By Peter Jeff
The Leadership Mints Guy
Here’s an idea to help you gain greater understanding of complex issues. Reading time: 2:52
The toy train whirls around the track. Choooo. Choooo. The wisp of smoke bellows overhead. You turn the orange knob on your electric transformer. Your toy train speeds faster and faster.
And then suddenly your nose is assaulted. A bleach-like chlorine smell pervades.The sparks flying on the track have broken down the bonds of oxygen molecules in the air. You’re now smelling ozone.
Using an electric train’s transformer to recreate a familiar smelling experience is the way scientist Carl Sagan taught us to better understand ozone and its chemical properties in his book Billions & Billions.
Sagan’s analogy is an example of how the most effective leaders bring abstract ideas alive – like a sense of smell—so that audiences can more fully relate and understand the concept.
Here’s how you can be just as persuasive in bringing abstract concepts alive. Ask SAM.
SAM is an acrostic for Simile, Analogy and Metaphor.
Use a simile when you describe the smell as being LIKE something else the audience is already familiar with. Example: Ozone smells like bleach.
Use an Analogy when you compare the smell to another smell experience the audience may already be familiar with. That’s what Sagan did in recalling his boyhood playing with electric train transformers and the attendant chlorine-like smell of the ozone.
Use a metaphor to focus on a familiar image that connects directly to your abstract idea. Example: bridge to a previous experience and connect one meaning to the other.
Compare that smell to a smell your audience is already familiar with and encourage your audience to equate the two concepts. Example: An ozone layer is so many sheets drying on outdoor clothesline. Ozone is sheets on a line (metaphor) more than like sheets on a line (simile).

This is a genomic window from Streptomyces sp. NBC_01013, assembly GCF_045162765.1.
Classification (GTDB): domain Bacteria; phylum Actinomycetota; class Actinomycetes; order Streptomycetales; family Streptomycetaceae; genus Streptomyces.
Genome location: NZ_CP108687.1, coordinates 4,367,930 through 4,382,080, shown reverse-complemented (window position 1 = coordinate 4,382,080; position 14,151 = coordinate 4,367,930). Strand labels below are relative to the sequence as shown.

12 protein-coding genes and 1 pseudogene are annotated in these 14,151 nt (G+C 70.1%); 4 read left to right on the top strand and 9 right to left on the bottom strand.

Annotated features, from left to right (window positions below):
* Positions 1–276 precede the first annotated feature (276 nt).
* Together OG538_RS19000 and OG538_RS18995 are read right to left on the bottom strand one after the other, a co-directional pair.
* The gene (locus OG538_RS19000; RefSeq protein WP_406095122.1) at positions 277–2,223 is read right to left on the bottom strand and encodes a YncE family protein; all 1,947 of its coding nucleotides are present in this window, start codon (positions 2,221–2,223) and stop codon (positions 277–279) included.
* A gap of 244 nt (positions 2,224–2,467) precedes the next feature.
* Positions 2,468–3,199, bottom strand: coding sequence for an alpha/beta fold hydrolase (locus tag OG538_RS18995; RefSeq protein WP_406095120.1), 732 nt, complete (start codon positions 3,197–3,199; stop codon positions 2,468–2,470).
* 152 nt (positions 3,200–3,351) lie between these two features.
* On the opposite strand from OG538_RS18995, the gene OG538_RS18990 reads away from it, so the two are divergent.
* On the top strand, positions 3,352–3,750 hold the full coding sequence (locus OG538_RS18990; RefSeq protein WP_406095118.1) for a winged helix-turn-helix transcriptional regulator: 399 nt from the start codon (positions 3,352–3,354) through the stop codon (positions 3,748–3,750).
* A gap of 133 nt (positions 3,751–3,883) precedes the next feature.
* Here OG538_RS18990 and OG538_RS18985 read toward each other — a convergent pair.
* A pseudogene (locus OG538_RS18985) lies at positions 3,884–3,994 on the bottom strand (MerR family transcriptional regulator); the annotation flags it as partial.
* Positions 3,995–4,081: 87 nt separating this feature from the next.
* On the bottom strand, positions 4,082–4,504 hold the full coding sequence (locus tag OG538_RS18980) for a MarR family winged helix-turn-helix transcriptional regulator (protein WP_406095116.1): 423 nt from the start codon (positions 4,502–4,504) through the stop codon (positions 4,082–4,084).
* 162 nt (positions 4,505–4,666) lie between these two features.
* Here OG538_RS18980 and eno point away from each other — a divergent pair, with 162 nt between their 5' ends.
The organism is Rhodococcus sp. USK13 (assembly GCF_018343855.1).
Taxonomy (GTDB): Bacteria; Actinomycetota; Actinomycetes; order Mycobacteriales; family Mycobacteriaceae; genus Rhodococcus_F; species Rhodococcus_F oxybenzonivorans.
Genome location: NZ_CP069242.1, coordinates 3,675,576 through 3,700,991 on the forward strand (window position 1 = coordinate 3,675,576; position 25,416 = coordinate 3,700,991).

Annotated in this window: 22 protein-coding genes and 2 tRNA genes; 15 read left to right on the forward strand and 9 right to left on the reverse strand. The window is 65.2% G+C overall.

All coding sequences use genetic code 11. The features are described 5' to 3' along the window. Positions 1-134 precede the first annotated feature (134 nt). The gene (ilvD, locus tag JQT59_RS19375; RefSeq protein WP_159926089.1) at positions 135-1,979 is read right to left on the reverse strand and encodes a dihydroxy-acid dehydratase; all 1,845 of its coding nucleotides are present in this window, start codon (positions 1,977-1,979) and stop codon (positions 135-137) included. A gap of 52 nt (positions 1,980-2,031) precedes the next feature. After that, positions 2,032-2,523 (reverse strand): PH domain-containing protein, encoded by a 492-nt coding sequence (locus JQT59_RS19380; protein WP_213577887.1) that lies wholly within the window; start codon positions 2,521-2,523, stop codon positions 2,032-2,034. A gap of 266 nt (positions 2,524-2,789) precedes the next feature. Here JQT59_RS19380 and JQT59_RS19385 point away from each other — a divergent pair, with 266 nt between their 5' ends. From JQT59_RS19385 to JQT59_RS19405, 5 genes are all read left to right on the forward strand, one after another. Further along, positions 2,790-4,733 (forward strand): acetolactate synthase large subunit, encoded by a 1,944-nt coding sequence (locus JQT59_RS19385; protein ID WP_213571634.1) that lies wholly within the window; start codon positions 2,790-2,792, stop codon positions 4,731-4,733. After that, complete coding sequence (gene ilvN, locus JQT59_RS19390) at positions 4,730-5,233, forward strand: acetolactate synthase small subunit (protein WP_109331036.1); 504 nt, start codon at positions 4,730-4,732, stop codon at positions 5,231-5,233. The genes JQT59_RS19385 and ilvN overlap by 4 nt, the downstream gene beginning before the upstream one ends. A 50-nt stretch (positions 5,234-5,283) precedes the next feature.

Metaphors are a bridge, a bridge of understanding that spans something we know and something we are trying to get to know.
We need a frame of reference to understand new ideas. That’s why the first trains were called horseless carriages, the first elevators were called vertical railways, and the first headlights on the first cars were referred to as fixed stars which guide the course of every motorist.
That’s why Aristotle said : “The greatest thing by far is to have mastered the metaphor. “ That’s why Ann Sullivan paid homage to the power of words when she said in the Miracle Worker that “Language is to the mind more than light is to the eye.” And that’s why Spanish philosopher and writer Jose Ortega y Gassett said: “The metaphor is probably the most fertile power of man.”
At any rate, metaphors help you switch your train of thought . Without a smelly transformer.
Ask SAM – Simile, Analogy and Metaphor–to keep your leadership thinking in mint condition.
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